I’m sure Polly’s worker’s cottage is in Umbria, not Tuscany. Only the bourgeoisie go to Tuscany these days. The upper middle classes have fled to Umbria, and safety.

  16. Well I sincerely hope she’s in Umbria not Tuscany – wouldn’t want to run into her in the supermarket…

  17. “And of course you only need about £500k assets or as little as £35k p.a. income to be in the top 1% world-wide anyway.” Oh bugger: at least I must be in the top 2%, but that doesn’t have the same ring about it.

  18. “Polly’s worker’s cottage is in Umbria, not Tuscany”: which is why one must refer to it as Toynbee’s pad in Tuscany – in hopes that Her Dimness gets in a bate about it.

  19. Hang on; if I’m allowed to capitalise my pensions, I am in the top 1%. Zippydy-doo-dah. But I am married to a pauper. Oh dear.

    Tell me, are we allowed to capitalise our rights to use the NHS? But if you did that, tracts of the UK population would be in the top 1%, wouldn’t they?

  20. dearieme,

    The source document, Credit Suisse’s Global Wealth Databook 2014 [PDF], has some discussion about whether public pensions should be counted as part of one’s wealth. Their short answer is no: only private pensions are counted.

    They do however point out that free education / healthcare / social security / pension provision tends to reduce savings rates amongst poor and middle classes, thereby increasing wealth inequality in those countries. Hence socialist Sweden has quite high wealth inequality: their rich continue to amass assets, while the poor and middle classes don’t need to save for anything.

  21. When you think about it, it’s all bollocks, isn’t it?

    I was thinking earlier that I could buy a really nice 4 bedroom home in a gated community in the Philippines for £100k. Someone living in and owning a cramped £250k shoe box flat on Murder Street, London would technically be more wealthy than me yet really who’s better off?

  22. Interesting about pensions: does a final salary pension scheme for a State employee count as a private one or public?

  23. “has some discussion about whether public pensions should be counted as part of one’s wealth”: presumably the answer depends on what point you are trying to prove. Policy-based evidence making: that sort of thing. It’s a wonderful argument: splattering money at the poor makes them less wealthy. Brilliant. I am in awe.

  24. One of the standard idiocies from Oxfam types is the oft quoted stat that x billions live on ‘less than a dollar a day’ – as Lord Bauer pointed out, that statistic is meaningless without referring to the local price level.
    ‘Such ridiculous arguments could be mutliplied many times over. Their presence in the so-called quality press tells us much about the contemporary intellectual scene’ is still one of the best quotes I have ever seen.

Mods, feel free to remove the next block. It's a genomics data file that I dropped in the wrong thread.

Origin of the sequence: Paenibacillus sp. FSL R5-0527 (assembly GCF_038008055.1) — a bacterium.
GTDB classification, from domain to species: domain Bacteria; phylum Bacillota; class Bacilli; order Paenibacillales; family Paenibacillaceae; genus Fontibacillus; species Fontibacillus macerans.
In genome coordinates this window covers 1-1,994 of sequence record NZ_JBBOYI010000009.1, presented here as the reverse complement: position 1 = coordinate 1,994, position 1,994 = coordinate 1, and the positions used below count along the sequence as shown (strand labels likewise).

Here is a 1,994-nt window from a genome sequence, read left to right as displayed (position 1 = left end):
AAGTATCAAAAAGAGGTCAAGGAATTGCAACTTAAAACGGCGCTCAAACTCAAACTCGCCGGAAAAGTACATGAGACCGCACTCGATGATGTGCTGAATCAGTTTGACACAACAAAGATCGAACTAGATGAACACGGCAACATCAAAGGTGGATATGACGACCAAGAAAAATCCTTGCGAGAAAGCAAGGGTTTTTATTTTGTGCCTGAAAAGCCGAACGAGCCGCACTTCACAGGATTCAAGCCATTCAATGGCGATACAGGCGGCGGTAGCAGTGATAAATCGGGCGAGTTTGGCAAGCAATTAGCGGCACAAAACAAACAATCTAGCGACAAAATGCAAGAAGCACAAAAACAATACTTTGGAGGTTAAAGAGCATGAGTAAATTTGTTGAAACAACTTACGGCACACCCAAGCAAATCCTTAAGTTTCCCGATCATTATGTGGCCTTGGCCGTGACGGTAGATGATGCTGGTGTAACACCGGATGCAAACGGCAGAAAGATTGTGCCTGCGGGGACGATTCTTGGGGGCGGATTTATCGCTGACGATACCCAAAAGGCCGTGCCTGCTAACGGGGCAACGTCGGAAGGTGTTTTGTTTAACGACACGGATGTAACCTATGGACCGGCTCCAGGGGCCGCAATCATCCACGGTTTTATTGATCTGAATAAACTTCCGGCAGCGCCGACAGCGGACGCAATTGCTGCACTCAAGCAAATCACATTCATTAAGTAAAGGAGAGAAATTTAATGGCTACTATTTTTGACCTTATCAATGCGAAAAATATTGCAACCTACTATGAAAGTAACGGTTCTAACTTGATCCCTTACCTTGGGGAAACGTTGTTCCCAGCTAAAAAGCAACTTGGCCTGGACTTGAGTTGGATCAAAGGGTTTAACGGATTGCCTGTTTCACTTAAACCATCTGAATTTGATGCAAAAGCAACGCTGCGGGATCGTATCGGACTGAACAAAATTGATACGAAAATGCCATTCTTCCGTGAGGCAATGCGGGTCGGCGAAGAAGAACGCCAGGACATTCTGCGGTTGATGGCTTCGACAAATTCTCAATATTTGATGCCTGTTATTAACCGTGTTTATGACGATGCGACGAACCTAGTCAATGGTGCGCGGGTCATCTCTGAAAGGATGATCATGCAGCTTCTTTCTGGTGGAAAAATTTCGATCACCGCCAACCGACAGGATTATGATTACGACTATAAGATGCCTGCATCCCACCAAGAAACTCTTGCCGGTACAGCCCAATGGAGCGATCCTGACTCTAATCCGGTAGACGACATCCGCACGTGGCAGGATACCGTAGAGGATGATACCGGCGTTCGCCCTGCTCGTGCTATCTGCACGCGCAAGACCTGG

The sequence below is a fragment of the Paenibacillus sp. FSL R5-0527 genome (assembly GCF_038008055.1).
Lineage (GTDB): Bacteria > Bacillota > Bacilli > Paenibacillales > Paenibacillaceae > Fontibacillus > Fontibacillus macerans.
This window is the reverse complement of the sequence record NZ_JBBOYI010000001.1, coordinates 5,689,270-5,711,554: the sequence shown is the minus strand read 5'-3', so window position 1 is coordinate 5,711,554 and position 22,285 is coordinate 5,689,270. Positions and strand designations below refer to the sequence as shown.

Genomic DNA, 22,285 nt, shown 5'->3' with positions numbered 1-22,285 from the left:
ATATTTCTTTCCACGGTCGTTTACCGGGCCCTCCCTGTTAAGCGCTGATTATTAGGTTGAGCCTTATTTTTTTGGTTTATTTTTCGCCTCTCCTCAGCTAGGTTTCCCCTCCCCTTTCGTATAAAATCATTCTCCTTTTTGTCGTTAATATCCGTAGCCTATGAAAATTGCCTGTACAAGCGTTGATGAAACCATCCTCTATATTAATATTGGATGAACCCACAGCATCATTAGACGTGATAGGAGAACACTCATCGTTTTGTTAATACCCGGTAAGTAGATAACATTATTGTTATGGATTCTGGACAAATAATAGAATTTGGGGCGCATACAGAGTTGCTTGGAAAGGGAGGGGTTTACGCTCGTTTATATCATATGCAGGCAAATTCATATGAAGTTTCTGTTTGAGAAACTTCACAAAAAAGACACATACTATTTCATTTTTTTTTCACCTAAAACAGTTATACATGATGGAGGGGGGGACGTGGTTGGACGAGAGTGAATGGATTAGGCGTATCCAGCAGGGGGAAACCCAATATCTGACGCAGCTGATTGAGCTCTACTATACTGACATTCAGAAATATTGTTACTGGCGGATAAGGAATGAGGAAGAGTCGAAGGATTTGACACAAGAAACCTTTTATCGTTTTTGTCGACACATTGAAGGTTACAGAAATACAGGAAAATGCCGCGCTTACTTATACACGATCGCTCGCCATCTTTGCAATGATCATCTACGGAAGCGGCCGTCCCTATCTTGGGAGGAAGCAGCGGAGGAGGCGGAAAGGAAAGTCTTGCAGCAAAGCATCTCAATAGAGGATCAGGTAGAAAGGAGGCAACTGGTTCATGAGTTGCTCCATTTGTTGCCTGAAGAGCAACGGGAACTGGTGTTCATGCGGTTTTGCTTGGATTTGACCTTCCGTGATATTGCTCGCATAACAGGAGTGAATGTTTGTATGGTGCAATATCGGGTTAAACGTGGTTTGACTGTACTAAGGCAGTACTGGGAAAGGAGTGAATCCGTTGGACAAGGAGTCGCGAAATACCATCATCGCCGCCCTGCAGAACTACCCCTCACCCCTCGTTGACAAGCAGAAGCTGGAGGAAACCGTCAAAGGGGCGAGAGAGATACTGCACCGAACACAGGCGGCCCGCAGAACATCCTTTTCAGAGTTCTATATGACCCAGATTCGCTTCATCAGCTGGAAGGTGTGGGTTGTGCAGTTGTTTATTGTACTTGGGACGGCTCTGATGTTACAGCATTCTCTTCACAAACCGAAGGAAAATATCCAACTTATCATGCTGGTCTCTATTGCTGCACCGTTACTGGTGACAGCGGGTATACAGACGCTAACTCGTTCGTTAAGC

Toynbee is arguably the most moronic commentator in the Grauniad against stiff competition. I do believe she does not block critics on Twitter though so she deserves commendation for that..

  25. Dearieme,

    I suspect that those who compiled the Credit Suisse report were interested in having financial assets to manage. So from their point of view someone with a generous state pension, but low savings, is poor (or at least of no interest). Likewise someone with a house nice house in Bangladesh and £100k in the bank might be living pretty comfortably, but be of little interest to Credit Suisse’s Asset Management division.

    See this twitter exchange:

    https://twitter.com/KatharinaBart/status/557450312915881986

  26. Okay, so I’m well into the 1% on both income and (not particularly accessible) wealth.

    Where are my minions? Where are the dancing girls? Why do I have to do this “going to work” shit? 1%? F***king tedious bullshit. I might as well go back to working .mil full time. I’d still be a 2%er. No dancing girls, mind you, (thank your choice of Glod!)

  27. @ Luke
    Credit Suisse is probably not interested in peoiple like me who barely scrape into the top 1% but their research department is generally pretty good (not as good as me, of course, but pretty good) andwwhen producing statistics does not ignore the existence of those who are not clklients of Credit Suisse Asset Management.

  28. @ Rob
    Spot on!
    If you are a member of Unite, Unison, First Division Association or the Labour Party trying to deny that the public sector is overpaid, the final salary pension for the state employee doesn’t count at all. If you are ONS looking at “the distribution of private wealth” the final salary pension of the public sector employee gets valued at the same multiple of accrued pension as a private sector pension despite the privatre sector pension having a lower (or sometimes nil) inflation-proofing. A lot of the inequality of wealth reported by ONS is that of high-ranking public sector employees.